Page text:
Raad van Verzet
- this page is a stub
During World War II (WWII),
Raad van Verzet (English: Resistance Council), commonly abbreviated RV,
RVV or RvV, was one of three 1 important
clandestine resistance organisations in The
Netherlands, founded on 1 May 1943 at the initiative of Jan Thijssen —
head of the Binnenlandse Radiodienst (BR)
– the Internal Radio Service – of another resistance organisation:
the Ordedienst (OD).
The organisation acted as an advisory and service-providing umbrella
organisation for a variety of local resistance organisations
throughout the country
– that kept their autonomy –
advocating a more active kind of resistance than did the OD,
such as sabotage, strikes and armed resistance.
The RVV was officially founded on 1 May, at the house of Henk van Beek
at Stationsstraat 28a in Amersfoort, by Jan Thijssen and
The official seat was Amsterdam, but until late 1943, most of the meetings
were held in Laren, where Thijssen and his wife were in hiding .
Prior to establishing the RVV, Thijssen 2 had created a large network of
clandestine radio stations throughout the country for the OD, which
he more or less regarded as his property.
The purpose of the OD was to activate
itself as soon as the end of the war was imminent, and maintain contact
with the Dutch Government in exile in London. But Thijssen advocated a more
active form of resistance and ran into conflict with the
Chief of Staff of the OD, jhr. Pieter Jacob Six .
After a series of incidents and conflicts with the Chief of Staff of the OD
— Thijssen used radio equipment, crystals and code material from the OD
for his own RVV radio network — the Chief of Staff expelled him from the OD
on 31 December 1943. Thijssen then immediately started to build a new
radio network 3 for the RVV, which – again – he would later regard as
In October 1944, following the liberation of Eindhoven in the south of the
Netherlands, the three major resistance organisations
– OD, RVV and LKP –
were integrated with the newly established
Binnenlandse Strijdkrachten (BS)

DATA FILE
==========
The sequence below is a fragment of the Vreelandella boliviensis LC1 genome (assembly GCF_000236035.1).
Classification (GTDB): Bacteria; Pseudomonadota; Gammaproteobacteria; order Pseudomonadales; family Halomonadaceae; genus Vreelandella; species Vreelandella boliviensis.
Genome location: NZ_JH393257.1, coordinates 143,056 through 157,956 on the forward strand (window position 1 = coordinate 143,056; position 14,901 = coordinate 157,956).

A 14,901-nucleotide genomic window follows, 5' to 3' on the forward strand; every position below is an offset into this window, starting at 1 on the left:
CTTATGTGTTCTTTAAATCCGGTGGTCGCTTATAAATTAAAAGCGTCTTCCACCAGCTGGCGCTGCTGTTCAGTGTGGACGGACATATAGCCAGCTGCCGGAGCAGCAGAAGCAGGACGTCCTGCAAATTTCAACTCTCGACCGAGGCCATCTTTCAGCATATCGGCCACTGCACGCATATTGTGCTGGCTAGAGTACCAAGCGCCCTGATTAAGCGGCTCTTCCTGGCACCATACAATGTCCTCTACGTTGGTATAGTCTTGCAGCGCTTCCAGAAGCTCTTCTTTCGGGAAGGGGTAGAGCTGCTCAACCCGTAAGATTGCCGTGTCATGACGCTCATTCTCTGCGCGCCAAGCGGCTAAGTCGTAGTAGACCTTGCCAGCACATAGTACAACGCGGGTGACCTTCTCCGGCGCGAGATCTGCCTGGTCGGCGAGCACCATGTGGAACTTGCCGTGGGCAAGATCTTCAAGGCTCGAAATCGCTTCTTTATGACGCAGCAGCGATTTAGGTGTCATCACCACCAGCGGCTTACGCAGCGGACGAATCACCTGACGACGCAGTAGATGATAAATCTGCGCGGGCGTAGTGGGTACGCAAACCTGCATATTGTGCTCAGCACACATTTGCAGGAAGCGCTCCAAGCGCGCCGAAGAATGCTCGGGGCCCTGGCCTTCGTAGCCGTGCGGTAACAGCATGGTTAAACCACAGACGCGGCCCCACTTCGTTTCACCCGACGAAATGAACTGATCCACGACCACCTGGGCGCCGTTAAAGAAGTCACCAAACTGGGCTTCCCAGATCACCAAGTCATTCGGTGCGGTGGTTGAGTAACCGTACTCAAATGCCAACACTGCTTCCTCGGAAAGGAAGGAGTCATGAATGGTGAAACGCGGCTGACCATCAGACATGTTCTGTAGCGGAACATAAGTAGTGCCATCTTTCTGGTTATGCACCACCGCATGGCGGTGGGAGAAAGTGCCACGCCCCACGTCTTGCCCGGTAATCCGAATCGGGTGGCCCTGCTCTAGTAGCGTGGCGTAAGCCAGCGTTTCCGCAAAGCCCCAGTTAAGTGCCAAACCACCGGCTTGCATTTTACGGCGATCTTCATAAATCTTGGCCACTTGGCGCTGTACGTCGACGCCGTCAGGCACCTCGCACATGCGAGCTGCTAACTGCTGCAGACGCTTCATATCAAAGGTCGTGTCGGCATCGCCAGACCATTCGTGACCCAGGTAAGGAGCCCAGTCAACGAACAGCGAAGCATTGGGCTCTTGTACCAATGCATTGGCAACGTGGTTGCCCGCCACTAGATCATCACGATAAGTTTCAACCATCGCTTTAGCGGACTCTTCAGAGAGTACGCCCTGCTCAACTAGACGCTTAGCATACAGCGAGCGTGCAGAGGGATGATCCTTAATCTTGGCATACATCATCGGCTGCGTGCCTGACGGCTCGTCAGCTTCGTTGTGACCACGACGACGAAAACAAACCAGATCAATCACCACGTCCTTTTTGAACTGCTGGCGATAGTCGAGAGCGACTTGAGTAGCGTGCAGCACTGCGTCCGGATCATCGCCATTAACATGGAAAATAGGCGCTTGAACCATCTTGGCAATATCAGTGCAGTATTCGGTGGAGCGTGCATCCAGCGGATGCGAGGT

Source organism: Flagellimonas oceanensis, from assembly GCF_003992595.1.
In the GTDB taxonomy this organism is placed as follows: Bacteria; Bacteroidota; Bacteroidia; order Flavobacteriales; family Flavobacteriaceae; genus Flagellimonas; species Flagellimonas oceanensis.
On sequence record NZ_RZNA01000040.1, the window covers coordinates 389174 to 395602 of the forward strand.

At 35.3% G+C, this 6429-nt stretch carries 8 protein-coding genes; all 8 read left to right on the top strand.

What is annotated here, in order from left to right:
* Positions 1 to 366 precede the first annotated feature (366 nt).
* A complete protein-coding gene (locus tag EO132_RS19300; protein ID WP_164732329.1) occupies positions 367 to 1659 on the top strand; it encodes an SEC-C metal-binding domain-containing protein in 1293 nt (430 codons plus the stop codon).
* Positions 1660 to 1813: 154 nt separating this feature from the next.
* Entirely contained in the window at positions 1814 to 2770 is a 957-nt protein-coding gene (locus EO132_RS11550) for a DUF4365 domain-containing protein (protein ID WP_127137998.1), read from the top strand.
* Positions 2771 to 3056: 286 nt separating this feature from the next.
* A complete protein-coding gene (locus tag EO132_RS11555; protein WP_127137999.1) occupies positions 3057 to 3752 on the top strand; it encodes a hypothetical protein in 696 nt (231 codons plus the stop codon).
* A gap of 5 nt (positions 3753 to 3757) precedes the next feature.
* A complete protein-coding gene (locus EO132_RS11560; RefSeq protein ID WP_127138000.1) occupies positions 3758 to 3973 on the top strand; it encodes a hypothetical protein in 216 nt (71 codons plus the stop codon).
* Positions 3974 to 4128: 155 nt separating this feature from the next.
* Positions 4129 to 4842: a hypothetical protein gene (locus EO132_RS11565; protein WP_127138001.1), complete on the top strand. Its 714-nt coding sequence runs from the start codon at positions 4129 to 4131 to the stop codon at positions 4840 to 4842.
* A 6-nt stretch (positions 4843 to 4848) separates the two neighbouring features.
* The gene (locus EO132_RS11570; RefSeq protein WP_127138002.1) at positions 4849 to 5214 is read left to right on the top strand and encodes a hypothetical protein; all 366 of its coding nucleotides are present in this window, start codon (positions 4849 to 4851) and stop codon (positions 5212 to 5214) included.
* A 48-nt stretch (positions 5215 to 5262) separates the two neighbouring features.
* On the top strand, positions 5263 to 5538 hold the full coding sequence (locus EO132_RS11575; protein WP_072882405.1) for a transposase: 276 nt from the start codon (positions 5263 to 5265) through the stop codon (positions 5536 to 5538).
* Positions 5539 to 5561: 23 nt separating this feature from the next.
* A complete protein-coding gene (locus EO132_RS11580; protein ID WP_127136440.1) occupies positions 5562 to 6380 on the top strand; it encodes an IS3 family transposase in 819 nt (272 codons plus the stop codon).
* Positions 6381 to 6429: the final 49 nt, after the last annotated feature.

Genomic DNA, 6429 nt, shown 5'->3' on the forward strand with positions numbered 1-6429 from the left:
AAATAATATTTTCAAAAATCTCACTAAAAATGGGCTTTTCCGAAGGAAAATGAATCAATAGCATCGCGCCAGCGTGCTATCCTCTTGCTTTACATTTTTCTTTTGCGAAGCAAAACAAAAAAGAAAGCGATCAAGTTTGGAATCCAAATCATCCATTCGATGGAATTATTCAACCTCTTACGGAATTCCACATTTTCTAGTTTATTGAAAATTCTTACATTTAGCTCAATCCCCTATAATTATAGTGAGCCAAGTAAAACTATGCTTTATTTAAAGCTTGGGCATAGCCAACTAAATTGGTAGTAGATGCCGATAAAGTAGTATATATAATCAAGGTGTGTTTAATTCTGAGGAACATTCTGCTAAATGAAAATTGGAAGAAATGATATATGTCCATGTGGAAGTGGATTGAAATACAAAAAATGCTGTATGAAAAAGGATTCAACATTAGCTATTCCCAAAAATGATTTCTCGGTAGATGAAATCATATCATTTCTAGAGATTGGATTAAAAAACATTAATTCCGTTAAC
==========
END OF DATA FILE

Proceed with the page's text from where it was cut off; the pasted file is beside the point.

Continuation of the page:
– the Internal Armed Forces – placed under control of His Royal Highness
Unwilling to give up control over 'his' radio service, Thijssen ran into
conflict with the BS and was expelled from the RVV on 1 November 1944.
Unfortunately, a week later Thijssen accidentally fell into German hands.
He was interrogated for several months and was finally executed
on 8 March 1945 at Woeste Hoeve, along with 116 other resistance fighters,
less than two months before the end of the war.
The other two being Ordedienst (OD)
and Landelijke Knokploegen (LKP).
Within the OD known by the codename KAREL or LANGE JAN.
There were overlaps. Some radio operators worked for the OD as well.
- Jan Thijssen
- Jan Brouwer
- Johan Doorn
- Andries Graafhuis
- Gerrit Kleinveld
- Dick van der Meer 1
- Willem Santema
- Johan Engel
One moth later replaced by Gerben Wagenaar.
As the radio service of the RVV was established by Jan Thijssen, who
was also the head of the radio service of the OD, it is assumed that
the RVV had divided The Netherlands into the same 19 Regions as the
The borders of the regions mostly follow the borders of the provinces,
but there are several exceptions.
Especially the larger provinces (e.g. Noord-Brabant and Gelderland)
and the densely populated area around Amsterdam were sub-divided into
RVV regions in The Netherlands during WWII
Each region had a number, a name and a 'capital', as listed below.
The Region number was usually prefixed with the letter 'G' for Gewest,
the Dutch word for Region. For example: Groningen would be identified as
G2, Amsterdam as G10 and Eindhoven as G18.
Noord-Holland 1 Alkmaar
Zuid-Holland's-Gravenhage (The Hague)
Oost Noord-Brabant's-Hertogenbosch (Den Bosch)
LimburgVenlo (and Maastricht)
Also known as Noorderkwartier.
The footage below shows resistance figher Pierre Antoine
Coronel operating a
clandestine transmitter for the RVV, at the attic of a house at
Beethovenstraat in Amsterdam (Netherlands) during the war. He was filmed
by the inhabitant F.F.J. Taylor, who was also his assistent. This footage
is unique in that it was actually recorded during the war, rather than
being staged after the war. Pierre Coronel was executed by the Germans
on 25 February 1945, at the age of 30 .
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© Crypto Museum. Created: Friday 01 January 2021. Last changed: Thursday, 25 February 2021 - 07:26 CET.